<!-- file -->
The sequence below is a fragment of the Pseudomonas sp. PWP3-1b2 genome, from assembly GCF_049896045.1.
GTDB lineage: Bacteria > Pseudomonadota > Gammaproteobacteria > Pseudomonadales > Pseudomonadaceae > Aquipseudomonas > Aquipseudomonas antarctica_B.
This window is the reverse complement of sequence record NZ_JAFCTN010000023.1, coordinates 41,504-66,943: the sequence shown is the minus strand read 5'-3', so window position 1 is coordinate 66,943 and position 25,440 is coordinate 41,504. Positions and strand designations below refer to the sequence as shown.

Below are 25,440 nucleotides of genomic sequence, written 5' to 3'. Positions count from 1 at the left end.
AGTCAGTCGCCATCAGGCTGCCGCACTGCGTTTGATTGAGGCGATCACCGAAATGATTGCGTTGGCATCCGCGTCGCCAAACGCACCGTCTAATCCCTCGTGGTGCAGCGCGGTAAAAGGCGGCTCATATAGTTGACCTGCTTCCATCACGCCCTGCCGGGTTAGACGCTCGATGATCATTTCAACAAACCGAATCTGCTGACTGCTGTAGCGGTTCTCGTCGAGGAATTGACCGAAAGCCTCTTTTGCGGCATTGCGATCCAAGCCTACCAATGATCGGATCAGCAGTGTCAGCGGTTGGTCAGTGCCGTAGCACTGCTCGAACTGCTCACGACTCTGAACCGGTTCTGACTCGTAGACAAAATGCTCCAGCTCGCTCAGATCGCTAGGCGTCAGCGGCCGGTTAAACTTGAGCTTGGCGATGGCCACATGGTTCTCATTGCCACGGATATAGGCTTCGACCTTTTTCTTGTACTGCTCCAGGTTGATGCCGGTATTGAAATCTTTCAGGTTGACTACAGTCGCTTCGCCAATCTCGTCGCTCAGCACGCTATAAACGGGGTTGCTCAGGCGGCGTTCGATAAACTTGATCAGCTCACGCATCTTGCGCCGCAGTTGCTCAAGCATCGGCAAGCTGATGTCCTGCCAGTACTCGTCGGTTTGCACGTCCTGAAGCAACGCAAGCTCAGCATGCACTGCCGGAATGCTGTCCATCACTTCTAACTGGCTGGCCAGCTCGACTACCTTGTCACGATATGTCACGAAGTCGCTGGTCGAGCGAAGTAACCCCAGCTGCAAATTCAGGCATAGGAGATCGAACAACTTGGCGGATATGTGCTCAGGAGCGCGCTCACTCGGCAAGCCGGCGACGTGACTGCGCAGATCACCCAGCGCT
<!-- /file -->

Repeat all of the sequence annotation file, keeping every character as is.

The sequence below is a fragment of the Pseudomonas sp. PWP3-1b2 genome, from assembly GCF_049896045.1.
GTDB lineage: Bacteria > Pseudomonadota > Gammaproteobacteria > Pseudomonadales > Pseudomonadaceae > Aquipseudomonas > Aquipseudomonas antarctica_B.
This window is the reverse complement of sequence record NZ_JAFCTN010000023.1, coordinates 41,504-66,943: the sequence shown is the minus strand read 5'-3', so window position 1 is coordinate 66,943 and position 25,440 is coordinate 41,504. Positions and strand designations below refer to the sequence as shown.

Below are 25,440 nucleotides of genomic sequence, written 5' to 3'. Positions count from 1 at the left end.
AGTCAGTCGCCATCAGGCTGCCGCACTGCGTTTGATTGAGGCGATCACCGAAATGATTGCGTTGGCATCCGCGTCGCCAAACGCACCGTCTAATCCCTCGTGGTGCAGCGCGGTAAAAGGCGGCTCATATAGTTGACCTGCTTCCATCACGCCCTGCCGGGTTAGACGCTCGATGATCATTTCAACAAACCGAATCTGCTGACTGCTGTAGCGGTTCTCGTCGAGGAATTGACCGAAAGCCTCTTTTGCGGCATTGCGATCCAAGCCTACCAATGATCGGATCAGCAGTGTCAGCGGTTGGTCAGTGCCGTAGCACTGCTCGAACTGCTCACGACTCTGAACCGGTTCTGACTCGTAGACAAAATGCTCCAGCTCGCTCAGATCGCTAGGCGTCAGCGGCCGGTTAAACTTGAGCTTGGCGATGGCCACATGGTTCTCATTGCCACGGATATAGGCTTCGACCTTTTTCTTGTACTGCTCCAGGTTGATGCCGGTATTGAAATCTTTCAGGTTGACTACAGTCGCTTCGCCAATCTCGTCGCTCAGCACGCTATAAACGGGGTTGCTCAGGCGGCGTTCGATAAACTTGATCAGCTCACGCATCTTGCGCCGCAGTTGCTCAAGCATCGGCAAGCTGATGTCCTGCCAGTACTCGTCGGTTTGCACGTCCTGAAGCAACGCAAGCTCAGCATGCACTGCCGGAATGCTGTCCATCACTTCTAACTGGCTGGCCAGCTCGACTACCTTGTCACGATATGTCACGAAGTCGCTGGTCGAGCGAAGTAACCCCAGCTGCAAATTCAGGCATAGGAGATCGAACAACTTGGCGGATATGTGCTCAGGAGCGCGCTCACTCGGCAAGCCGGCGACGTGACTGCGCAGATCACCCAGCGCT